Media is the birthplace of Zoroaster --the founder of Mazdaism-- according to the legend. Zend language is considered to be born from a Northern dialect with respect to the ancient Persian language, but both of them are really joined together and belong to the Western Iranian group. Apart from the ancient Persian and Zend languages, there is no documentation on some other ancient Iranian language. A pity indeed, because the few words or names transmitted by the Greek from the Scythian language, reveal a very different linguistical state with regard to Persian and Median languages. In effect, Scythian language belonged to the Northern Iranian group (it was actually northwestern Iranian group though).
Several centuries later, in the Christian Era, Iranian language reappears in a very evolved way which is called "middle Iranian language", of which Pahlavi is its most well-known form. Pahlavi language belongs to the Persian group and is a direct predecessor of the modern Persian language. Between ancient Persian, Pahlavi and Persian languages there are no differences but those that are the natural outcome of the linguistical development. Although ancient Persian language has some dialectal characteristics that are not in Pahlavi language, it is lastly the same language. Thus, the texts written in ancient Persian language may also be considered to be written in recent Pahlavi language. Nowadays we can only find a few inscriptions in Pahlavi language by Artachir (the founder of the Sassanian dinasty).
Pahlavi was the official language during Sassanian Empire (226-652 A.D.). Its writing is of Semitic origin (Aramaic); and the Semitic influence is also perceived in its pronunciation. Pahlavi language is known from Mazdaist texts which were kept by Indian and Persian followers of Zoroaster, as well as from Manichean texts found in Central Asia. The latter may be traced to Mani himself (3rd century A.D.) and were written in a language which is closer to everyday language than to Sassanian Pahlavi language. Semitic equivalents do not exist in the aforesaid Manichean texts. These Semitic equivalents may be easily found (disguised) in the Sassanian inscriptions. That is why those texts have proven a crucial means to understand Pahlavi language. The documents written in Northern Pahlavi and Sogdian languages belong to middle Iranian language too. The name "Northern Pahlavi language" is to be applied to two series of texts:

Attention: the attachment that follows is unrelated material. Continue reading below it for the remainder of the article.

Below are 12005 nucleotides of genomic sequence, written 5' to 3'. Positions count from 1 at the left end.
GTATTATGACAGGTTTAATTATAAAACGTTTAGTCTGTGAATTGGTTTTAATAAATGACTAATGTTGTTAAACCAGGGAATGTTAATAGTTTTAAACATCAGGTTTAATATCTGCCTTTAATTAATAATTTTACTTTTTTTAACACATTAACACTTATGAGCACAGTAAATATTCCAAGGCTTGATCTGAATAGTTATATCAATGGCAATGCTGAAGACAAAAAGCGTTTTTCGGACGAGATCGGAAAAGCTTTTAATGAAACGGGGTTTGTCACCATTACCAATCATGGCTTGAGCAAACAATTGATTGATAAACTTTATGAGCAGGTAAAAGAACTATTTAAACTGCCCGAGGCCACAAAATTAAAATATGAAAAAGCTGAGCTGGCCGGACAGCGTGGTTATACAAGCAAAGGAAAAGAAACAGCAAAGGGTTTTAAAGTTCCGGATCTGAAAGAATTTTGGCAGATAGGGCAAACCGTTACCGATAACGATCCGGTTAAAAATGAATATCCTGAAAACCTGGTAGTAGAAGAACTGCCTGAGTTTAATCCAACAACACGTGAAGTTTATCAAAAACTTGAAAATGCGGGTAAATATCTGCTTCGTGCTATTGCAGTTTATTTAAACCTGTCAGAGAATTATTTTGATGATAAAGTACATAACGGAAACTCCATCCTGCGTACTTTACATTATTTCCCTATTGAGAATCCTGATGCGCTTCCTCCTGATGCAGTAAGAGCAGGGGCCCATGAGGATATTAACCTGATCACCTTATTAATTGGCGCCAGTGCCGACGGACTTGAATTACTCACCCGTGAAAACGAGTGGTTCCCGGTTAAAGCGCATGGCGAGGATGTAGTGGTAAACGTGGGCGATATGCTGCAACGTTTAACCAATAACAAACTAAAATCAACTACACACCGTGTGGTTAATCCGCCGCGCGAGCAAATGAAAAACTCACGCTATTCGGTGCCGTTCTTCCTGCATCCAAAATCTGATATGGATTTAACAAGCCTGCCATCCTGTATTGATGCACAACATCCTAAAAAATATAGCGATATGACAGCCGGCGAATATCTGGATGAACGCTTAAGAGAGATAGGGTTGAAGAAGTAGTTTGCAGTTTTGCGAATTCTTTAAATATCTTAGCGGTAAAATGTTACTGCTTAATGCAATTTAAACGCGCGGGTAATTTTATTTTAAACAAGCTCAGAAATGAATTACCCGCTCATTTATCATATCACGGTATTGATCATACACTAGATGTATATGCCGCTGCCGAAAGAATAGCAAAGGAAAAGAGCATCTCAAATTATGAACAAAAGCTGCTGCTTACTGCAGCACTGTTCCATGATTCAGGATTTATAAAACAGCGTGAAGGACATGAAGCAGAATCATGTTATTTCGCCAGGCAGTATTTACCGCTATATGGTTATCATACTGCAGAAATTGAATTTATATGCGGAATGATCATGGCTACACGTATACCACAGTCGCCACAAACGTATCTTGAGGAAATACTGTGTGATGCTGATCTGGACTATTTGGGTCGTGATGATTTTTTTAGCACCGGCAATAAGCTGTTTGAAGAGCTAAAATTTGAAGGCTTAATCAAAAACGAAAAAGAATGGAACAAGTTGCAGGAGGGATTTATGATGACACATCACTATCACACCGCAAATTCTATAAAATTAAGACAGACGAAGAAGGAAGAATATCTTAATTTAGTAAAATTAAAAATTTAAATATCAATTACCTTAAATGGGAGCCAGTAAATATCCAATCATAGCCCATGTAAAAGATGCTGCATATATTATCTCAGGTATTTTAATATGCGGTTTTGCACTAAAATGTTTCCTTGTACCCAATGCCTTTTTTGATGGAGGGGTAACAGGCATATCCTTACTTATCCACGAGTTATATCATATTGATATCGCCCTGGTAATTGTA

|Handwritten texts||They are of Manichean origin, but they have a dialectal form that differs from those previously referred to.|
|Epigraphic texts||They are at the side of the official Pahlavi language on the Sassanian inscriptions. The language used in these texts, which are sometimes erroneously named Chaldean-Pahlavi, is a form of Parthian language which was not utilized in the official epigraphy (written in Aramaic or Greek languages).|
By means of Parthian language, the Iranian one had influence on the Armenian language.
This language is known from discoveries in Central Asia. The deciphered texts (they are mostly Buddhist texts, although there are some Christian ones) use a writing of Aramean origin, which is different from that of Pahlavi language. Most of them date from 8th century A.D., even though some texts dating from the beginning of Christian Era have been found too.
Sogdian language play an important role as civilized language, from Sogdia itself to Manchu. In fact, the trilingual inscription in Kara --Balgasun-- (9th century A.D.) is partly written in Sogdian language.
Sogdian language is really northeastern Iranian language. Certain discoveries in Turkestan have revealed a language belonging to Iranian group which is used by buddhists living in Khotan. This language belongs to the Śaka-s, and it is sometimes vaguely designated "Eastern Iranian language".
Sometimes, linguistics may seem so difficult to learn, but it is not so. The groups that we have studied were formed from people like us, who spoke a certain language. They travelled and took their language with them. And by using the language as a vehicle, their culture was taken too. There is nothing difficult about it if you approach linguistics in the proper manner. Nevetheless, if you approach it only from a scholar viewpoint, you will face so much difficulty. No doubt about it.
Well, in the next document we will keep studying the Iranian group. See you.
This document was conceived by Andrés Muni, one of the two founders of this site, and conversant with linguistics.